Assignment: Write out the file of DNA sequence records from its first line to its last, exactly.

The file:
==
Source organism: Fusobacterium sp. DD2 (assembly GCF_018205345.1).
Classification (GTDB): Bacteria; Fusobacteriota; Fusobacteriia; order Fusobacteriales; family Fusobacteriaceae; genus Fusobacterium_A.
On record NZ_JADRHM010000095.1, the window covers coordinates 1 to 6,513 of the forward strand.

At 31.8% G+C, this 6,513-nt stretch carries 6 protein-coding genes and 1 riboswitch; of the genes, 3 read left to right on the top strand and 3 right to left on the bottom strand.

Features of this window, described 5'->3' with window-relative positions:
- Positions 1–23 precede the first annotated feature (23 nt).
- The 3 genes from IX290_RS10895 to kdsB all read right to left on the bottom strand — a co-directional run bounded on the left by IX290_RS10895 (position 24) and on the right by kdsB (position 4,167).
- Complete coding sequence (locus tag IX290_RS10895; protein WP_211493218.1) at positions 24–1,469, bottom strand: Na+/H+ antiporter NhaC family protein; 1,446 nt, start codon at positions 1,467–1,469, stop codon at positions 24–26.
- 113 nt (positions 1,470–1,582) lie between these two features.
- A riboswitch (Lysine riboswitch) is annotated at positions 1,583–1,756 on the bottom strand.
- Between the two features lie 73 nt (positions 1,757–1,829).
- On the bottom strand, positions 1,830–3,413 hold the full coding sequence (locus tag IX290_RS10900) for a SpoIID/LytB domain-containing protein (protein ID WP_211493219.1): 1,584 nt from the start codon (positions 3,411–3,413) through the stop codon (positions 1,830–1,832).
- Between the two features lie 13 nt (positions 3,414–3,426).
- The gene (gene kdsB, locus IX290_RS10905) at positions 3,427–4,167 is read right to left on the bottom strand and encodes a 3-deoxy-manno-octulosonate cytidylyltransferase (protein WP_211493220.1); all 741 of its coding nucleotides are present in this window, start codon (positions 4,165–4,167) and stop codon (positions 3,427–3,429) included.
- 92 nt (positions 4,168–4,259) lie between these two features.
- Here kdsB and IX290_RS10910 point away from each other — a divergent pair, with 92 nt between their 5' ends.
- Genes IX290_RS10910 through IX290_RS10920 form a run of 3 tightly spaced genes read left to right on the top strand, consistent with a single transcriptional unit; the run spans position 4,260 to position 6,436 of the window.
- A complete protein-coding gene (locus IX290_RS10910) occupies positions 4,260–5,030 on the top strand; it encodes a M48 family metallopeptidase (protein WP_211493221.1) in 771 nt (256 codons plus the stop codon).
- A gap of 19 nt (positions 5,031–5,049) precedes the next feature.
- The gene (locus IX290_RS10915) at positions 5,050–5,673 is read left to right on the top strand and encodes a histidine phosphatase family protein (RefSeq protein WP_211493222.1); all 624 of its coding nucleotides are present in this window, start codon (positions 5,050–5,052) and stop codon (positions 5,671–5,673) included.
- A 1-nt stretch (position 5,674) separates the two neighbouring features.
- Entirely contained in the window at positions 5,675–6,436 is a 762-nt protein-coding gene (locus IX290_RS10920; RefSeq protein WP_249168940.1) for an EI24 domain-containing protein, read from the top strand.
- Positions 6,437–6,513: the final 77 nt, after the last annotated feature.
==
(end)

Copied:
Source organism: Fusobacterium sp. DD2 (assembly GCF_018205345.1).
Classification (GTDB): Bacteria; Fusobacteriota; Fusobacteriia; order Fusobacteriales; family Fusobacteriaceae; genus Fusobacterium_A.
On record NZ_JADRHM010000095.1, the window covers coordinates 1 to 6,513 of the forward strand.

At 31.8% G+C, this 6,513-nt stretch carries 6 protein-coding genes and 1 riboswitch; of the genes, 3 read left to right on the top strand and 3 right to left on the bottom strand.

Features of this window, described 5'->3' with window-relative positions:
- Positions 1–23 precede the first annotated feature (23 nt).
- The 3 genes from IX290_RS10895 to kdsB all read right to left on the bottom strand — a co-directional run bounded on the left by IX290_RS10895 (position 24) and on the right by kdsB (position 4,167).
- Complete coding sequence (locus tag IX290_RS10895; protein WP_211493218.1) at positions 24–1,469, bottom strand: Na+/H+ antiporter NhaC family protein; 1,446 nt, start codon at positions 1,467–1,469, stop codon at positions 24–26.
- 113 nt (positions 1,470–1,582) lie between these two features.
- A riboswitch (Lysine riboswitch) is annotated at positions 1,583–1,756 on the bottom strand.
- Between the two features lie 73 nt (positions 1,757–1,829).
- On the bottom strand, positions 1,830–3,413 hold the full coding sequence (locus tag IX290_RS10900) for a SpoIID/LytB domain-containing protein (protein ID WP_211493219.1): 1,584 nt from the start codon (positions 3,411–3,413) through the stop codon (positions 1,830–1,832).
- Between the two features lie 13 nt (positions 3,414–3,426).
- The gene (gene kdsB, locus IX290_RS10905) at positions 3,427–4,167 is read right to left on the bottom strand and encodes a 3-deoxy-manno-octulosonate cytidylyltransferase (protein WP_211493220.1); all 741 of its coding nucleotides are present in this window, start codon (positions 4,165–4,167) and stop codon (positions 3,427–3,429) included.
- 92 nt (positions 4,168–4,259) lie between these two features.
- Here kdsB and IX290_RS10910 point away from each other — a divergent pair, with 92 nt between their 5' ends.
- Genes IX290_RS10910 through IX290_RS10920 form a run of 3 tightly spaced genes read left to right on the top strand, consistent with a single transcriptional unit; the run spans position 4,260 to position 6,436 of the window.
- A complete protein-coding gene (locus IX290_RS10910) occupies positions 4,260–5,030 on the top strand; it encodes a M48 family metallopeptidase (protein WP_211493221.1) in 771 nt (256 codons plus the stop codon).
- A gap of 19 nt (positions 5,031–5,049) precedes the next feature.
- The gene (locus IX290_RS10915) at positions 5,050–5,673 is read left to right on the top strand and encodes a histidine phosphatase family protein (RefSeq protein WP_211493222.1); all 624 of its coding nucleotides are present in this window, start codon (positions 5,050–5,052) and stop codon (positions 5,671–5,673) included.
- A 1-nt stretch (position 5,674) separates the two neighbouring features.
- Entirely contained in the window at positions 5,675–6,436 is a 762-nt protein-coding gene (locus IX290_RS10920; RefSeq protein WP_249168940.1) for an EI24 domain-containing protein, read from the top strand.
- Positions 6,437–6,513: the final 77 nt, after the last annotated feature.